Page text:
Keoni Texeira got a shock when he arrived in Iowa in December 2012.
“It was a little rough getting used to the climate and everything, the snow, basically,” he says.
Tropical climes turned to wintry chills for Texeira as he pursued his career in racing in the Midwest, a place he had never thought much about.
Texeira, from Hawaii, grew up racing there but faced a challenge when the tracks he raced at closed. In 2007 he moved to California to keep racing. But when the economy turned down and sponsors pulled back, he found himself unable to race. He took a job as a crew chief to stay involved with the sport.
A couple of years ago through work he met Katlynn Leer, a 12-year-old girl from Moulton, who was in California for a racing training program. He became friends with Leer’s dad, who eventually enlisted Texeira’s help with his daughter’s racing career.
Last year Texeira flew to Iowa about eight times to work on Leer’s car and attend races with her family. In December 2012 he made the move.
“Everything seemed a lot easier than living in California, so I figured I would give it a shot,” he says.
Texeira fabricates Leer’s racecars in-house to keep costs down.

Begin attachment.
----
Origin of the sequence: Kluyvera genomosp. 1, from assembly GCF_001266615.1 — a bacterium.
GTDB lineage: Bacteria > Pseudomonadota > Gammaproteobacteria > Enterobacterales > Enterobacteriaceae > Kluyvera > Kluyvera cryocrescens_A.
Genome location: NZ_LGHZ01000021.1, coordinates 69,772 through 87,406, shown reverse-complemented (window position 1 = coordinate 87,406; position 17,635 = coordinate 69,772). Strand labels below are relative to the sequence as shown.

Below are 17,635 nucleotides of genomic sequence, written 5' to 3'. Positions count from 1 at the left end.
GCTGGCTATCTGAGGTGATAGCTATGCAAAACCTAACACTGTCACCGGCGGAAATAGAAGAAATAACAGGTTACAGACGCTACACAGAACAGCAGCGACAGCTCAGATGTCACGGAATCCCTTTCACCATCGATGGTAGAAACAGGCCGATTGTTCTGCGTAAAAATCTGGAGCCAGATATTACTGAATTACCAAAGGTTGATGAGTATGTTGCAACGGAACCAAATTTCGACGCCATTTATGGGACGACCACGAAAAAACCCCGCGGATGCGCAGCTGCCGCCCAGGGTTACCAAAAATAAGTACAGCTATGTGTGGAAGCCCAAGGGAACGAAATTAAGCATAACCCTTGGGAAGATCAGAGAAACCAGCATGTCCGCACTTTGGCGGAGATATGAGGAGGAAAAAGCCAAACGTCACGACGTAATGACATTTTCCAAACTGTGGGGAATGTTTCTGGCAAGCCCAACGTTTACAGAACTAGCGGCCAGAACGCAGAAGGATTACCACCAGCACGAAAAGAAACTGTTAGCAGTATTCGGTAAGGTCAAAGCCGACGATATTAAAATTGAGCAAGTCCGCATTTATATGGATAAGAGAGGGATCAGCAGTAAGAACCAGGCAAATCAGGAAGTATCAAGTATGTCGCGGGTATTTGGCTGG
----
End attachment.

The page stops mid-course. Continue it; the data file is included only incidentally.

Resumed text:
Leer, now 14 and a freshman at Moulton-Udell, currently races midget cars in a series in Indiana.
The USAC spec midget car Texeira built for Leer is pink and black and bears the logo of the Avon Breast Cancer Foundation. Leer says she has had many family members affected by breast cancer. Her team sells T-shirts at the track and donates proceeds to the foundation.
Texeira says he enjoys helping the group of avid racers in the Moulton area.
“There is a little racing community out here,” he says. “I have helped out a few of the younger up-and-coming kids on the four-wheeler side to see what they can do and push them to where they need to be.”
Texeira had not raced for seven years, but his move to Iowa also meant he could start racing at the Knoxville Raceway.
Leer, who got started racing with go-karts when she was in elementary school, says she is looking forward to racing at Knoxville when she is older.
“I’ll drive anything I can get my hands on,” Leer says.
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